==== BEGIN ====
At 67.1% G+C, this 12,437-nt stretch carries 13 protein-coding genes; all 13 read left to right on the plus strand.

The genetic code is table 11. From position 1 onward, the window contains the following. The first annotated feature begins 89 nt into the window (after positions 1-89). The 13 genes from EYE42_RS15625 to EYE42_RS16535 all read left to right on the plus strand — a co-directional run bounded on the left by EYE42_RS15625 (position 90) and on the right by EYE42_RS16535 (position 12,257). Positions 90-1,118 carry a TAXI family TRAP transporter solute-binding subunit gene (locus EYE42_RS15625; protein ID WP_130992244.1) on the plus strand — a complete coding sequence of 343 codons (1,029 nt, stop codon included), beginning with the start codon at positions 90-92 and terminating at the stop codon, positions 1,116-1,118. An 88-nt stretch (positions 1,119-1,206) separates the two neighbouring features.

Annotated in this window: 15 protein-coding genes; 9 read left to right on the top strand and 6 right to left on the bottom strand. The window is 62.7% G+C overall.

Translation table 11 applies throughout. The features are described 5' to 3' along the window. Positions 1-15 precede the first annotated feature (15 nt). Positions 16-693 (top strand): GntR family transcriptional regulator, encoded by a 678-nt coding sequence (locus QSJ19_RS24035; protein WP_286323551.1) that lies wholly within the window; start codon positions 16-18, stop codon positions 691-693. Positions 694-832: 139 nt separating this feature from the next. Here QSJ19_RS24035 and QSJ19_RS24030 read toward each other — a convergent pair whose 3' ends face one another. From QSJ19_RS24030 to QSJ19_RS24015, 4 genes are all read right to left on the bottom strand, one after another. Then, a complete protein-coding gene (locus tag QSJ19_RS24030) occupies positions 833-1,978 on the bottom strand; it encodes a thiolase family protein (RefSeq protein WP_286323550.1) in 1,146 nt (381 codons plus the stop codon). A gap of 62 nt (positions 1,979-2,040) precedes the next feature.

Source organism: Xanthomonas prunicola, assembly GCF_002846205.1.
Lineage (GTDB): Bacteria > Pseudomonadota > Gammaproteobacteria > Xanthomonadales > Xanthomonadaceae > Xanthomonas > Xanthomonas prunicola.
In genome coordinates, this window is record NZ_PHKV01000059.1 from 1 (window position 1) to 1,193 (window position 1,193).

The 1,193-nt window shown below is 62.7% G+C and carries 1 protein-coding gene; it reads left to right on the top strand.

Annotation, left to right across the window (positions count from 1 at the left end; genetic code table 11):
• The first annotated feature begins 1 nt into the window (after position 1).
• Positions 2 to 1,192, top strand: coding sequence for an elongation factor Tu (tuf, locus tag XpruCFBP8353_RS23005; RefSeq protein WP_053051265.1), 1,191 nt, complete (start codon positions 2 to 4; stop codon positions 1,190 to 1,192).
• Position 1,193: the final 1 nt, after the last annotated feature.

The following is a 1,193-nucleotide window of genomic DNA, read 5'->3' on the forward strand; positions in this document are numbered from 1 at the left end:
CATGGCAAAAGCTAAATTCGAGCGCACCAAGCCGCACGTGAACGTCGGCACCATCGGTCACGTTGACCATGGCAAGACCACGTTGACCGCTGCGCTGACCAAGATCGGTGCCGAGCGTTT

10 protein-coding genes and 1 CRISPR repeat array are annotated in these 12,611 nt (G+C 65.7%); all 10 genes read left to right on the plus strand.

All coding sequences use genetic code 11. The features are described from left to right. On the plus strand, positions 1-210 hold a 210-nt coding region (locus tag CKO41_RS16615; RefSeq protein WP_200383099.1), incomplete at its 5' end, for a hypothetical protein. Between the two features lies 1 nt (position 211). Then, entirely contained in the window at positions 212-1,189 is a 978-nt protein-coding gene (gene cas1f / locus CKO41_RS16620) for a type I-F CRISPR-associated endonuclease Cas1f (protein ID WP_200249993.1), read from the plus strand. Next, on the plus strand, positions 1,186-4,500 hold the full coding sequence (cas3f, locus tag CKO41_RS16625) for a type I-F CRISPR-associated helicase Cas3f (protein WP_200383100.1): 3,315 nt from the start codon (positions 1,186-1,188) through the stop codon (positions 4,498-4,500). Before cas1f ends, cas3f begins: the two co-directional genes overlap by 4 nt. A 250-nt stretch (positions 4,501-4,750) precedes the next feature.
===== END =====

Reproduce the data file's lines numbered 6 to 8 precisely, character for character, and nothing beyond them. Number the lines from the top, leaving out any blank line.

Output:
Lineage (GTDB): Bacteria > Pseudomonadota > Gammaproteobacteria > Xanthomonadales > Xanthomonadaceae > Xanthomonas > Xanthomonas prunicola.
In genome coordinates, this window is record NZ_PHKV01000059.1 from 1 (window position 1) to 1,193 (window position 1,193).

The 1,193-nt window shown below is 62.7% G+C and carries 1 protein-coding gene; it reads left to right on the top strand.